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What is your bin ritual? Is it waking up at 5am when you hear the bin truck driving past? Do you have a housemate or a partner that overfills the bin? Did you dress up in lockdown to take the bins out? Do you remind your neighbours that tonight is ‘bin night’? 

Waste management seems like a boring and gross topic, but it is intimately connected to our rituals and habits of housekeeping, preparing food and eating which are, in turn, connected to our ideas of self, home and memory. As a society, our waste practices have changed in relation to our eating habits, food production, global markets and environmental factors. In Australia, our current waste practices are unsustainable:

  • In 2020, Australian households produced 12.4 million tonnes of waste, an increase of 10% since 2017-18 (ABS).
  • About 130,000 tonnes of plastic leaches into Australian waterways and oceans every year, equivalent to 1,280 kilograms of plastic dumped every hour in Australia’s ocean.
  • 3.3 million tonnes of food waste produced every year, 2.6 million of that from households. This is enough to fill the MCG 6 times!

The current systems that produce, recycle and dispose of what is no longer valuable, desired or seen as useful have to change. This requires not only the technical side of managing waste but a cultural and behavioural change too. Our communities need to re-learn to value waste products and to develop new rituals or habits that preserve, organise or reuse what is currently considered ‘rubbish’.

Changing our behaviour is really difficult but creating new rituals offer a potential way to do it. 

Recently, Conversation Co has had the privilege of working with Knox Council to develop a new waste strategy. We have been chatting to community members to understand their waste needs and what supports they might need to reduce their household waste. Part of our job was to introduce a new Food and Organic Waste system and communicate changes to recycling and landfill services. This made for some interesting discussions and an insight into people’s bin rituals.

Here are some reflections from our engagement:

  • People are very interested in waste management

The level of engagement and quality of responses was remarkable. Pretty much everyone creates rubbish and each household has unique processes, habits and ways of managing their waste. This makes a waste management strategy everyone’s business. In this case, our engagement was about providing an interested and engaged community with the right tools, information and supports to affect change.

  • Threats don’t work

Many community members were frightened of or exhausted by environmental destruction narratives when it came to waste management. Les Robinson, director of Enabling Change Australia, suggests that threats of climate change impacts don’t motivate people to act, but rather can create incapacity, denial or resistance. Community members in Knox wanted systems to be made easy for them to comply.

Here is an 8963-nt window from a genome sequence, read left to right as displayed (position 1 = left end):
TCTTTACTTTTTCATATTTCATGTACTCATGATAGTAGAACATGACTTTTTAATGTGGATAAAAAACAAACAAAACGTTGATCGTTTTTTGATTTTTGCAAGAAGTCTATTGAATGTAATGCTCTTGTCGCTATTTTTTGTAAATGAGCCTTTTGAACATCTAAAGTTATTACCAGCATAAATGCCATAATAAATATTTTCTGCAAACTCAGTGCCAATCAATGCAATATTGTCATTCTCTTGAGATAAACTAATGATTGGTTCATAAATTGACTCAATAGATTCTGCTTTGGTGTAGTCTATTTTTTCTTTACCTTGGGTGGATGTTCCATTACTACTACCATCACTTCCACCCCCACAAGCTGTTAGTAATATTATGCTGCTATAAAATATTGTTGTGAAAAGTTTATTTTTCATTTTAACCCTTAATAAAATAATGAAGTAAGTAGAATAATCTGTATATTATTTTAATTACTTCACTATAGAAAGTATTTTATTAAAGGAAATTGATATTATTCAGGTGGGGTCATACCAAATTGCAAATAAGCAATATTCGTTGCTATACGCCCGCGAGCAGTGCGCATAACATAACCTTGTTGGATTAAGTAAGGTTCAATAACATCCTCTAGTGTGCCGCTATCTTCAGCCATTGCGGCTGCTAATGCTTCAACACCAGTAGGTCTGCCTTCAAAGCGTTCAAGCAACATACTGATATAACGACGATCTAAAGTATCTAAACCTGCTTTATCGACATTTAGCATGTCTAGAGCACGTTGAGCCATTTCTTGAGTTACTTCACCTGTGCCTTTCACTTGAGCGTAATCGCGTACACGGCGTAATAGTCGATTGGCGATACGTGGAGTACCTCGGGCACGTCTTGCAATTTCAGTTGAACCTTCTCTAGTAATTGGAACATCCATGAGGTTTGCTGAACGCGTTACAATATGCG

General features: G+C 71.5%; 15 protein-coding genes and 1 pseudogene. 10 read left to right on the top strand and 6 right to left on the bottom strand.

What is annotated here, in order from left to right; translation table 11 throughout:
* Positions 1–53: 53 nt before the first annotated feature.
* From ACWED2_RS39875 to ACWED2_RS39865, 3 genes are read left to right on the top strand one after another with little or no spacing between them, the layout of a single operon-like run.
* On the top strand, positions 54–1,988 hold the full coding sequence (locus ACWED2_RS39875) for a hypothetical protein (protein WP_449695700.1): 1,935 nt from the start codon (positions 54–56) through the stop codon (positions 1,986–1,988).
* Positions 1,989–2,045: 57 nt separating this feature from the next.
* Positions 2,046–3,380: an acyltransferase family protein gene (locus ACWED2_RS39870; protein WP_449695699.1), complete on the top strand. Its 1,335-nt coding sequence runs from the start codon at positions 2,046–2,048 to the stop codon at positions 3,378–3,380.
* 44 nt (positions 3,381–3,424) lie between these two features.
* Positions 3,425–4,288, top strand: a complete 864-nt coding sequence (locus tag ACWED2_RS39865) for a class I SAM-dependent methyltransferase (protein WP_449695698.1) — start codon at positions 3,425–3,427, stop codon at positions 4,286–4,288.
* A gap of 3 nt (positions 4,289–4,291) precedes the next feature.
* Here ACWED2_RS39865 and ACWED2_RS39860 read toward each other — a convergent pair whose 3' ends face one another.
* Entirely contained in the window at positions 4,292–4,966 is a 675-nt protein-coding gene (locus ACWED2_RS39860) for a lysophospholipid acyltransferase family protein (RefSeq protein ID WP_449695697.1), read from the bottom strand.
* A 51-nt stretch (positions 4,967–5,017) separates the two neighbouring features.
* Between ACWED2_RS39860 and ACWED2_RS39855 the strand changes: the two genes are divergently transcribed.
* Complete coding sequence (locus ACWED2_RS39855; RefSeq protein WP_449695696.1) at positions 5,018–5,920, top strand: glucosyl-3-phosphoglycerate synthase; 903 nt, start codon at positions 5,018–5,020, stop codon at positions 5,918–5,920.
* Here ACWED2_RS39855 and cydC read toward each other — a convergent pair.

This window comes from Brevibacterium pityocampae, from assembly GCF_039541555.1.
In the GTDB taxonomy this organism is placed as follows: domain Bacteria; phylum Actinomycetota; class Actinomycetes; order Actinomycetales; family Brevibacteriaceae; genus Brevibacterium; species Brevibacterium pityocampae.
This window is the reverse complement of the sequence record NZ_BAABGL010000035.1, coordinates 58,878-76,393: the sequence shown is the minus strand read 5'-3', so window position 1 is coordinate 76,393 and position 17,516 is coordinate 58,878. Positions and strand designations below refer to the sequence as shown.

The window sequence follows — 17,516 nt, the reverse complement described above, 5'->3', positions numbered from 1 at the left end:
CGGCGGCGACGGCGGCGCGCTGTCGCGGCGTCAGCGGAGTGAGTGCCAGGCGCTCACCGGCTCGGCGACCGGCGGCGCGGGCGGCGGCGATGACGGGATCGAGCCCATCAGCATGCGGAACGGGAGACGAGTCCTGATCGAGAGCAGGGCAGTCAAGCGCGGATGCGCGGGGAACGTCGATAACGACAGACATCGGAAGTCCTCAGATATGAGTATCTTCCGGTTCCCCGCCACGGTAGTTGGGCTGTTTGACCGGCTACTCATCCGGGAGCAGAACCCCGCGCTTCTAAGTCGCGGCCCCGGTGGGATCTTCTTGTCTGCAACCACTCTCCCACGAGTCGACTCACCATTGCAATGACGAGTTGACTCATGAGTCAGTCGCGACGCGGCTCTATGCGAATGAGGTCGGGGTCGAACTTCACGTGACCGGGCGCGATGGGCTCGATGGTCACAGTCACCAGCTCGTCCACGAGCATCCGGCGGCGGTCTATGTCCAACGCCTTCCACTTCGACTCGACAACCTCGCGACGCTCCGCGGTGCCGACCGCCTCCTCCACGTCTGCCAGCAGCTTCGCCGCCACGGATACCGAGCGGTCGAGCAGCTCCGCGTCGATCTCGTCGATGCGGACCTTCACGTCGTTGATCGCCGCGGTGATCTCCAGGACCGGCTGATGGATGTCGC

• Share the why

When talking to community members about reducing their waste, the overwhelming response was seeking clarity on the purpose of waste management. Participants at Knox wanted to know the reasons behind changing their waste habits and information about their impact. This might be because rituals are acts tied to our beliefs. Enacting rituals is also a way that we demonstrate our values to others. Communicating these values and purposes behind changes to rituals or acts is essential to behaviour change campaigns.

  • Share the how

Residents also wanted transparency about what happened to waste once it left their homes to understand how their changed habits contributed to the bigger picture. Many people sought clarity on how to dispose of rubbish correctly and practical advice for incorporating new habits into their waste management ritual. Successful behaviour change campaigns create inspiring real life examples to demonstrate changed habits in an easy to follow way.




About Ella West

Ella, our Engagement Support, is an experienced social researcher with a background in not-for-profit international development. She has experience engaging with diverse communities in India and Cambodia in community development planning, monitoring and evaluation. Ella has worked supporting refugees, asylum seekers and newly arrived communities in Melbourne. She is interested in hearing peoples’ stories and working with their strengths to create unique projects that are committed to social justice and resilient communities.

Conversation Co

Conversation Co proudly acknowledges and celebrates First Peoples of Australia and their ongoing strength in upholding some of the world's oldest living cultures. We acknowledge the Traditional Owners of the lands throughout what is now Victoria – where we live, conduct pop-ups, and engage with our communities – and pay our respects to their Elders, past and present. Conversation Co acknowledges First Peoples' sovereignty has never been ceded. The strength, resilience and pride of First Peoples, their cultures, communities and identities continue to grow and thrive today despite the impact of colonisation and ongoing experiences of racism.

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